Sony 18-105 mm f/4 Zoom Lens: I used this lens almost exclusively on the infrared camera. For most tourist situations, I felt like it was too big and heavy to carry comfortably, and I didn’t typically find that I needed longer reach than the 50 mm of the kit lens. The exception was for recording my daughters’ violin performances at the music festival where the relatively fast f/4 aperture and longer zoom were essential.
Sony Zeiss 24 mm f/1.8: This one stayed in the hotel room safe for the entire trip-it should have stayed at home. While this is my favorite lens to use indoors at home, I just didn’t find much use for it on the trip.
Google Pixel 3a Smartphone: Probably any smartphone camera released in the last couple of years would suffice for quick snapshots in good light while traveling, but I found the Night Sight feature of the Pixel to be incredibly useful, and not just for night shots. I used it whenever I wanted to get good image quality in “lower” light settings, such as inside cathedrals or twilight outdoors. I even used the Pixel instead of the Sony a lot of times when indoors because I knew Night Sight would give me a better quality image that would not require as much post-processing work. Night Sight combines multiple exposures (and does a lot of other processing) to produce an image with very little noise and good detail, and it can produce images as DNG raw files for additional post-processing. The Pixel was also fantastic for the times I didn’t want to carry the larger camera but still wanted to take good photos, like when walking to dinner. This is the first phone camera I’ve had that can produce images good enough to replace my actual camera in a lot of situations.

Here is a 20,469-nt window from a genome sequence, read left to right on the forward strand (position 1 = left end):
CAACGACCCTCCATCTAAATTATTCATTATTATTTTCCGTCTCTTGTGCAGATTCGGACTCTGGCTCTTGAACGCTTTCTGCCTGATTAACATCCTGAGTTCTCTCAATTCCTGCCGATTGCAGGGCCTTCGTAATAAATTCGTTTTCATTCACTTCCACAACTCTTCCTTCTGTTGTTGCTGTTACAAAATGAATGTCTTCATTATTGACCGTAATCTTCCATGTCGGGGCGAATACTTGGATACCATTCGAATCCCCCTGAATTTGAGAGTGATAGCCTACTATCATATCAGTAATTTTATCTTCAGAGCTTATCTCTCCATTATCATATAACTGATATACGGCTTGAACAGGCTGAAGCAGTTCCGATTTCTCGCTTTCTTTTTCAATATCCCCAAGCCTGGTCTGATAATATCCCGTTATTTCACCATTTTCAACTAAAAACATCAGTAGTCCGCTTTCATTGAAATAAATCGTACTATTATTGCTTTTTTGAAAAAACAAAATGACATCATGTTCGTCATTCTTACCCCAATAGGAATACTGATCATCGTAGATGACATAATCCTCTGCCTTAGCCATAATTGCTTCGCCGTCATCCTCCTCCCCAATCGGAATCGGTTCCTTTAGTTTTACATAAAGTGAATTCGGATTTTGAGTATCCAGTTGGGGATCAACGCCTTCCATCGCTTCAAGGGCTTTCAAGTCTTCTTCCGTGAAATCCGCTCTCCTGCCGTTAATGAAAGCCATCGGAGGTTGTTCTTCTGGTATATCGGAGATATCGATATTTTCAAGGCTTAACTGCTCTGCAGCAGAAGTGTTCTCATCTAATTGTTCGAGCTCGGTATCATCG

Tenba Messenger DNA 11 Bag: This bag is the perfect size for my uses. I was able to fit all of the above gear (except the tripod) in the bag along with a water bottle, but it was small enough to put inside my suitcase on the days we were changing destinations. I’ve also been using it for more than three years and it still looks like new.
While I am currently devoted to Sony cameras and would not hesitate to recommend them, the larger point I want to make is that a compact mirrorless camera is a fantastic travel photography tool. With larger APS-C and full frame sensors, these cameras provide exceptional image quality, but they are much smaller than equivalent DSLRs.
*The Sony a6500 was released in the fall of 2016; I bought mine pre-owned in May 2018. In 2019, Sony released the a6100/a6400/a6600 as the successors to the earlier a6x00 models. To my knowledge, everything in this post applies equally if not moreso to these newer cameras. Note that only the a6500 and a6600 have IBIS, and not all of the models have an articulating screen or silent shutter. But in terms of image quality, they are all excellent.